CS Soapbox: Why Batman Doesn’t Kill


CS Soapbox: Why Batman Doesn’t Kill

CS Soapbox: Why Batman Doesn’t Kill

In DC Comics’ Batman #4 (1940), Batman tells Robin, “we never kill with weapons of any kind.” Thus implemented the hotly debated rule that Batman would not use guns or lethal force. In the issues that preceded Batman #4, Batman did carry guns and kill. However, in less than 2 years after his debut, the caped crusader’s creators, Bob Kane and Bill Finger (mostly Finger) decided that their aristocratic, hyper-intelligent vigilante would not carry a gun or kill (a rule DC had already applied to Superman).

This shift in the character’s core philosophy happened fairly quickly in retrospect. In 1939, Batman had yet to become a fully-formed character in a medium yet-to-be understood or properly utilized. The Dark Knight’s origin story, involving the brutal murder of Bruce Wayne’s parents didn’t even manifest itself until around 6 months after Batman was capping vampires with silver bullets on the page (yeah). That said, Thomas and Martha Wayne, who despised violent criminals, catalyze Bruce’s motivations and that of his creators (again, mostly Finger).

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The “no-kill rule” continues to frustrate casual fans. Gotham City would arguably be a safer/better place if Batman just ended the Joker once and for all. Because of this, there are plenty of stories where Batman does kill, but most of those stories contradict the heart of who Batman is. In Batman v Superman: Dawn of Justice, the character is essentially a mass murderer, seeking justice however he sees fit (machine gunning criminals with the Batmobile, fatal brandings, etc.). That film’s director, Zack Snyder, has openly criticized fans who think superheroes shouldn’t kill, saying that a Batman who isn’t allowed to use lethal force lives in a “dream world.” As you may recall, Snyder’s Clark Kent AKA Superman broke Zod’s neck in Man of Steel, something that upset fans (and was condemned by Christopher Nolan), but wasn’t as incendiary as Batfleck’s brutality—which is far more dangerous than Superman’s laser eyes.

Inspired by characters like Sherlock Holmes, Batman has earned himself the mantel of the “World’s Greatest Detective.” He’s a thinker: driven, obsessive, and consumed by a desire to honor the legacy of his parents. Batman’s fortitude is the reason people often argue that, with enough prep time, he could defeat anyone or anything. To kill would be to admit defeat or take an easy path, and that’s not who Bruce/Batman is. The consequences of “admitting defeat” are perhaps best explored in Scott Snyder and Greg Capullo’s The Batman Who Laughs miniseries.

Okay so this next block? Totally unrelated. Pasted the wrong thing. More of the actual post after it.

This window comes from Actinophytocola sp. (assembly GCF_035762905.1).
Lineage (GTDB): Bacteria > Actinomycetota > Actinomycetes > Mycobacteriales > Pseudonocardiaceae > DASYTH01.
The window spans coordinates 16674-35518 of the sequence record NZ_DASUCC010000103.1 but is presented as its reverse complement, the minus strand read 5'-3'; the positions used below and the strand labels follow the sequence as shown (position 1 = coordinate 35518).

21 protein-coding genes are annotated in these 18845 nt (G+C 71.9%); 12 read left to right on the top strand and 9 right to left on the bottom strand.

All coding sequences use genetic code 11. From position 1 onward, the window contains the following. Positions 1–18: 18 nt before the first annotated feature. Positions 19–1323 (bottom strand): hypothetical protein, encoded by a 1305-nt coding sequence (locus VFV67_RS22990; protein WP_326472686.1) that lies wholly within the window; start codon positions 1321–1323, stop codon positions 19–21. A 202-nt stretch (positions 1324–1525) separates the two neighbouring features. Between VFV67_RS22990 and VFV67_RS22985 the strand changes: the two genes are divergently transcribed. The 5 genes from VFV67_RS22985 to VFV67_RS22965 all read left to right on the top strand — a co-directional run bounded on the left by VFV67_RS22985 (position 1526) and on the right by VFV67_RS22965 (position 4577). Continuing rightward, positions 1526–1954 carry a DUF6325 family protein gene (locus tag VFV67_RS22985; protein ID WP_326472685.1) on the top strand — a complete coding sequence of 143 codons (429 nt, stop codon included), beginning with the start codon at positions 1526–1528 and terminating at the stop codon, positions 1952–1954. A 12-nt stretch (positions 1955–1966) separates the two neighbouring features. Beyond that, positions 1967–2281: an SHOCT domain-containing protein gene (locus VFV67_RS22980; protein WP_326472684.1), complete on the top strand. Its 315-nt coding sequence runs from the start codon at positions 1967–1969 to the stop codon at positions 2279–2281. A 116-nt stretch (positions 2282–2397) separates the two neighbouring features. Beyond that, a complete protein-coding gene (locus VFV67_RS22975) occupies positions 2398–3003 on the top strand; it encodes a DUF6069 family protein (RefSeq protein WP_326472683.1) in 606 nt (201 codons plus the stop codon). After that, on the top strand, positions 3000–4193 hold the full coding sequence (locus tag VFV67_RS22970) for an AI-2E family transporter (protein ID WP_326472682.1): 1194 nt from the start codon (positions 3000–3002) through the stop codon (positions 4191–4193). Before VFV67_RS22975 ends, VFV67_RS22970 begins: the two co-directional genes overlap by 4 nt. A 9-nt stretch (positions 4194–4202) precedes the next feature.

The Batman Who Laughs: The Grim Knight #1 outlines the origin story of Bruce Wayne in a parallel universe. In this Gotham, when Thomas and Martha Wayne were murdered in Crime Alley, a young Bruce picks up the gun and shoots their murderer. Thus beginning the career of a much more sinister Batman, one more equatable to the Punisher, and ultimately, the Joker, than the Dark (yet not this dark) Knight we know and love.

The early days of the Grim Knight’s career is successful: he defeats everyone—from crime families to growing supervillains (even killing a maniac in an Ace Chemical plant). For a while, the police support him, all but one, Jim Gordon. In this universe, Batman and Gordon are far from friends. The Grim Knight’s mission turns Gotham into a totalitarian state where everyone is under constant surveillance (he even puts chips in people’s necks to force their obedience). The Grim Knight not only kills those “convicted” of crimes but those accused as well. Eventually, Gordon and Alfred defeat Batman, proving that the “no-kill rule” keeps Bruce from losing his faith in humanity.